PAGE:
Publishers Weekly Review
In this gripping and heartrending novel, Abawi (The Secret Sky) follows a family of Syrian refugees, whose lives are changed when one of the feared "bombs that fell indiscriminately from the sky" destroys their apartment building. Teenage Tareq, his father, and his four-year-old sister, Susan, survive, but his mother, grandmother, and three other siblings die in the blast. All three flee the country, joining the endless stream of refugees desperately seeking safety. Destiny itself serves as an omniscient narrator, a device that helps to buffer readers from the relentless terror, hunger, and danger plaguing Tareq's family: "To me, you are all from the same world. You have the same hearts, needs, wants and desires." As the family journeys through Syria, Turkey, Greece, and Macedonia on their way to Germany, its configuration varies, most poignantly when Fayed pays smugglers to take his children in a perilously overcrowded boat bound for Greece. Newfound friendships and stories of volunteers pulling refugees from the Aegean provide elements of hope in this upsetting yet beautifully rendered portrayal of an ongoing humanitarian crisis. Ages 12-up. Agent: Stephen Barbara, Inkwell Management. (Jan.) © Copyright PWxyz, LLC. All rights reserved.
Library Journal Review
Gr 7 Up-Told from the point of view of Destiny, this novel focuses on one Syrian family tragically affected by a senseless and brutal war. Tareq, the eldest son, along with his father and young sister, are the only members of their immediate family still alive after their village is bombed. The only practical means of survival is to flee their homeland for Turkey, Greece, and ultimately, Germany, to evade persecution and probable (if not inevitable) death. Abawi presents a gripping, heartbreaking story about the refugee crisis in Syria, and how all wars cruelly impact people, society, and nations. The author does not shy away from many of the barbaric acts of terrorism perpetrated against the anti-establishment Muslim citizens: beheadings followed by vacant-eyed human heads posted on metal spikes to terrorize nonbelievers into compliance. She contrasts this poignantly, memorably, and poetically with the endearing way she describes Tareq and his loving family. Several other characters are introduced. Alexia, an American on vacation in Greece, decides to stay in the country to help. Her story is an integral one as it merges with Tareq's arrival, though the thread ends somewhat abruptly. Overall, Abawi skillfully places humanity enmeshed in war into two sides: the "hunters" who feed on the suffering and the "helpers" who lend a hand. VERDICT An inspiring, timely, and must-have account about the Syrian refugee disaster and the perils of all wars; best supplemented with nonfiction information for research purposes.-Etta Anton, Yeshiva of Central Queens, NY © Copyright 2017. Library Journals LLC, a wholly owned subsidiary of Media Source, Inc. No redistribution permitted.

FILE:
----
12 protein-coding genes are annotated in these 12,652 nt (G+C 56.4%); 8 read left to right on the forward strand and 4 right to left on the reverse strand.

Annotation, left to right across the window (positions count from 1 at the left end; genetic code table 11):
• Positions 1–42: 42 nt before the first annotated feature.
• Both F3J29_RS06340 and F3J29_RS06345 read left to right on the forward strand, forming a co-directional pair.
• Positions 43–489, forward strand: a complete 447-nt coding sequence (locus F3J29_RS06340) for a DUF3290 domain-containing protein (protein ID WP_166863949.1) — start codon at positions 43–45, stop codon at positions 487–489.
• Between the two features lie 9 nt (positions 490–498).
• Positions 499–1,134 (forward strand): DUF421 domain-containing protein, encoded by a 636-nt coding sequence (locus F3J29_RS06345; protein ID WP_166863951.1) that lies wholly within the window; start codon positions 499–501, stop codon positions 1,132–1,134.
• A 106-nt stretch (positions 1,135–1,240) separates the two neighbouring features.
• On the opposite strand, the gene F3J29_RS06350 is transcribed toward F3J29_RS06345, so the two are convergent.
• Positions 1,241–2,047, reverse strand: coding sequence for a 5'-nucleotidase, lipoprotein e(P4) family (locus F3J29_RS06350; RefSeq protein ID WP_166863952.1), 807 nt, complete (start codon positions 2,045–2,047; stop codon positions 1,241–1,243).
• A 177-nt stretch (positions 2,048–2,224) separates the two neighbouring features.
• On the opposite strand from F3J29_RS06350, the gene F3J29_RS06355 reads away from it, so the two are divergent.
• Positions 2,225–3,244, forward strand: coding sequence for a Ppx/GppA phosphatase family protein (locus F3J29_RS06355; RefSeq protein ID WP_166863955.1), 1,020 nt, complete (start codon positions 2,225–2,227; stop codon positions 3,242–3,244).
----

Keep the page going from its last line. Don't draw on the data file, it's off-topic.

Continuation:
Booklist Review
Tareq can remember Syria, before the war, before the air strikes, before all of the bombed-out buildings. He misses daily life, how his father would sell food at the market while Tareq helped take care of his siblings. After a bomb drops from the sky and decimates Tareq's family, he begins a sorrowful journey as a refugee, passing through a landscape that is ever changing with other people who are abandoning their homes, whether by choice or fate. This touching read will stir empathy and compassion about the harrowing plight of refugees. Abawi paints a vivid picture of how much control one does not have of her or his own life, especially when up against an entire country's viscous uprising, and helps give perspective on how religion can be used to help create a world where the most basic human rights are violated. Most important, this book illustrates the hardships refugees face in staying connected to the people they love when they are always having to say goodbye.--Bratt, Jessica Anne Copyright 2018 Booklist